If potential threats to the food and water supplies were to emerge through U.S. or allied intelligence efforts, and deemed plausible, appropriate federal and state authorities working with industry experts could recommend or even require that radiation monitors be installed where foodstuffs enter and exit the processing plant, or water is sent to the consumer. Incidents involving radioactive materials are addressed according to the requirements of the Nuclear/Radiological Incident Annex of the U.S. National Response Framework. Multi-agency experts on the NRF Advisory Team for
Environment, Food and Health would be convened to assess the incident and make response and mitigation recommendations based on the specific event.
The Advisory Team includes representatives from EPA, the Department of Agriculture, the Food and Drug Administration (USDA), the Food and Drug Administration (FDA), the Centers for Disease Control (CDC) and Prevention, and other federal agencies. The advisory team develops coordinated advice and recommendations on environmental, food, health, and animal health matters for the Incident Command/Unified Command (IC/IU, DHS, the Joint Federal Office (JFO) Unified Coordination Group, the coordinating agency, and/or State, tribal, and local governments, as appropriate. 
There is a higher probability for the use of physical hazards to intentionally adulterate food, because this is attainable by all ranges of adversaries, including those with marginal capabilities. Physical hazards primarily bring to bear economic effects (costs of recall, etc.) rather than serious public health risks. Physical hazards have been intentionally introduced during food processing,
but also unintentionally, usually as a result of equipment or process failures, carelessness or by accident.
Potential contaminants include metal, plastic, paper, insects, rocks and dirt to name but a few. Because of the ubiquitous nature of insects, rocks and soil at the source farms, their introduction is generally avoided through rigorous process engineering, intensive maintenance schedules for equipment, and employee training. Most food industry processes also include highly sensitive metal detectors at the end of the production lines, which immediately identify any metallic contamination and remove the affected items.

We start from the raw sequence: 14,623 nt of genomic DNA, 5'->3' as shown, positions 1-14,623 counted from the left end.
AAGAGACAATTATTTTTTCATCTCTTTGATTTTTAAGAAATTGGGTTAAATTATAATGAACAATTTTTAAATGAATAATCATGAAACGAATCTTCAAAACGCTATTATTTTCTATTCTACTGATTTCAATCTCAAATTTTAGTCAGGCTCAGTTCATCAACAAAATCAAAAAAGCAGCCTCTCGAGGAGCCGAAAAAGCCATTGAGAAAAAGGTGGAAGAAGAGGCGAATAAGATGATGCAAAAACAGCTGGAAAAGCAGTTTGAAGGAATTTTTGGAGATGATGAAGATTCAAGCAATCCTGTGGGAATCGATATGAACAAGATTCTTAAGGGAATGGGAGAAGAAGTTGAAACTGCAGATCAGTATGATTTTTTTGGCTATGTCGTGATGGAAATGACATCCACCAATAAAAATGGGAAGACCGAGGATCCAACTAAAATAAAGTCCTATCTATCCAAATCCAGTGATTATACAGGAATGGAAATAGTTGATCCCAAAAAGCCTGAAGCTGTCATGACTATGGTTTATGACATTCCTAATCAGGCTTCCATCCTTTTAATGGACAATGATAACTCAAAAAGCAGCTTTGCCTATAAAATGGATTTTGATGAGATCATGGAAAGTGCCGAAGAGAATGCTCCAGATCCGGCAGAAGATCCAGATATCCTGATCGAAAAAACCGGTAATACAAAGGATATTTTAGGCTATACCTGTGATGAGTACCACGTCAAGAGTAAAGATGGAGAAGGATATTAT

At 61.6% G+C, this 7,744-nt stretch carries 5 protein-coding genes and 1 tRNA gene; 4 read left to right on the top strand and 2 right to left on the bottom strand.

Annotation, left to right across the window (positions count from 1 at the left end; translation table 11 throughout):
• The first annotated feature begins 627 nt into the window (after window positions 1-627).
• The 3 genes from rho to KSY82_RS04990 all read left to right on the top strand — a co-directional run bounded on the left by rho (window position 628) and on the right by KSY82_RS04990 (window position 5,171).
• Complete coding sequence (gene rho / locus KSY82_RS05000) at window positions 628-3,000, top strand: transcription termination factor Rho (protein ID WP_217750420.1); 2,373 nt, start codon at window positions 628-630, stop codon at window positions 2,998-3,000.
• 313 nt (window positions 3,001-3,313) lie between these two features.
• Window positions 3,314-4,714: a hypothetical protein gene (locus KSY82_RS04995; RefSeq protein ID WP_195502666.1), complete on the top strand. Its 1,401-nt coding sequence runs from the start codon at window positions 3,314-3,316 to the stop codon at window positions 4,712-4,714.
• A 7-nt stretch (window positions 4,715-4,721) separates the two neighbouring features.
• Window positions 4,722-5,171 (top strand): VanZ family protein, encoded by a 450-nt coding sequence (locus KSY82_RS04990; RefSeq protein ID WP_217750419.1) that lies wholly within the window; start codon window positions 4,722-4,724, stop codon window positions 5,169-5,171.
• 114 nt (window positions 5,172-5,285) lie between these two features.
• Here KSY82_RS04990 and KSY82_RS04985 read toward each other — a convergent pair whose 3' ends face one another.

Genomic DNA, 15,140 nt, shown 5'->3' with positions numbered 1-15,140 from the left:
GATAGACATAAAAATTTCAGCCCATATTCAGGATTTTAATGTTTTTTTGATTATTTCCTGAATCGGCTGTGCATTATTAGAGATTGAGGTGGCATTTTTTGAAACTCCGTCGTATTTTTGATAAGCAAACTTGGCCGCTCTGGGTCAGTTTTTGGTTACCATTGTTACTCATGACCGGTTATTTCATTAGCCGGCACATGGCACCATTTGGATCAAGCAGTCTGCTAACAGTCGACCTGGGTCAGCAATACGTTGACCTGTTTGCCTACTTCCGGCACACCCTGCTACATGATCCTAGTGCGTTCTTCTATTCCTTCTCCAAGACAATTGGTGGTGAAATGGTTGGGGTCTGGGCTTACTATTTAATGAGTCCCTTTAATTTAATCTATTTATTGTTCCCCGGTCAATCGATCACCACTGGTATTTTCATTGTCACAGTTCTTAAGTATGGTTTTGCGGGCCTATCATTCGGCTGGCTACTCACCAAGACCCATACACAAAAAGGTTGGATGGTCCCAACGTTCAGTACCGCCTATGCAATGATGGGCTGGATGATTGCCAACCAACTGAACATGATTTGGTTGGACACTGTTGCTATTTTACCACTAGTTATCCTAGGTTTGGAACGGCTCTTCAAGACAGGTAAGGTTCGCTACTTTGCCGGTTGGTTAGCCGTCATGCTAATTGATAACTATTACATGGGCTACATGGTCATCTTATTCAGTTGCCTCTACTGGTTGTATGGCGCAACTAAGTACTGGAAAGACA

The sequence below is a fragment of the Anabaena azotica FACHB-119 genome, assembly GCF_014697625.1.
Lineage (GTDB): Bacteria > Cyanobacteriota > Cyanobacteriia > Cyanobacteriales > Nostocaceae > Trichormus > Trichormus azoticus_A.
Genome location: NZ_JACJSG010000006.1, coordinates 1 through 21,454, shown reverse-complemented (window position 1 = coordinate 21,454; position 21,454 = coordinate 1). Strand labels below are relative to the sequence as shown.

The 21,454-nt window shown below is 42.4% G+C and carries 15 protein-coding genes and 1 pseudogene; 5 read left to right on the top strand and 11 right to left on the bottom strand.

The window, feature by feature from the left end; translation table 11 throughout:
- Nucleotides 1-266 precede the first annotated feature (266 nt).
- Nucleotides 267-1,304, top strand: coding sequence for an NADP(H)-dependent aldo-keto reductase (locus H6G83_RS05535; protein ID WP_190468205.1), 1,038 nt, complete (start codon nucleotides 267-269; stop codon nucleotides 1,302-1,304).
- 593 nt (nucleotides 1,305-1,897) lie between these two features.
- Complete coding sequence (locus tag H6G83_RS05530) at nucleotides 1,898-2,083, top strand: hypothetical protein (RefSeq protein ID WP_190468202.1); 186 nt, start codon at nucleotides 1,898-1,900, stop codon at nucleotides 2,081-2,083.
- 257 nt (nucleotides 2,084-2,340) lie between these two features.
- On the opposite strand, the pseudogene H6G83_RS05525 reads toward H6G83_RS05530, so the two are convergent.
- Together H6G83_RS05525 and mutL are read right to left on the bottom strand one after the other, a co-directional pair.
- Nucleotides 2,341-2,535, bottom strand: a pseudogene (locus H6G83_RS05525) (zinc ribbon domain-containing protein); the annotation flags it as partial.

Thus, actual ingestion of such materials is quite rare, but does on occasion occur, and may cause physical damage (mouth cuts, damage to teeth, esophageal or intestinal abrasion or other injury). If swallowed, medical monitoring and appropriate intervention may be required. These materials are most frequently used by disgruntled employees – who have both opportunity and access – to halt production and cause a costly business disruption. A recent example of intentional contamination involved a disgruntled employee who added dirt and sand to poultry products.  The financial impact of such events may be significant; large quantities of affected food have to be recalled, damage to the corporate brand is possible, and liability exposure may be significant if members of the public experience actual physical injury or illness from these exposures..
Antibiotic and Pharmaceutical Residues
The availability and use of antibiotics and other pharmaceuticals in animal production over the last century has – along with the many benefits to animal health and food safety – also created the potential for animal-source foods – meat, milk, eggs, fish and shellfish – to contain significant residues of these substances.
Beginning in the 1980s, the public health and food safety regulatory agencies of the United States, European Union countries and other developed nations have engaged in active discussion and consensus-building with regard to the use of antimicrobials in food animal production and aquaculture. In 2012, the U.S. Food and Drug Administration published Guidance for Industry #209,
which established the principle of “judicious use” of antimicrobials, and called for limiting the uses of medically important antibiotics in food-producing animals to only those that are necessary to assure the health of the animals.
Beginning in January 2017, any herd-level medication delivered in feed or water must be under the direction of a licensed veterinarian, and requires a new type of
prescription, the Veterinary Feed Directive. The USDA Food Safety Inspection Service and the FDA work together closely to establish safe thresholds for antibiotic residues and meat, milk and dairy products, eggs and seafood; both agencies also operate extensive food safety surveillance and laboratory testing programs. The USDA’s Food Animal Residue Avoidance and Depletion program provides real-time technical information to the U.S. food animal production veterinarians responsible for issuing VFDs and overseeing the judicious use veterinary pharmaceuticals in food animals.
The FARAD website  maintains the list of drugs which are not legal for use in U.S. food–producing animals due to their known potential for harmful effects to consumers, as well as web-based on-line access to professional decision-making tools to assist food animal production veterinarians in making appropriate post-treatment withdrawal intervals for meat, milk and eggs. These consumer protection measures also serve to protect and limit the liability exposure of U.S. farmers, veterinarians, and food industry corporations.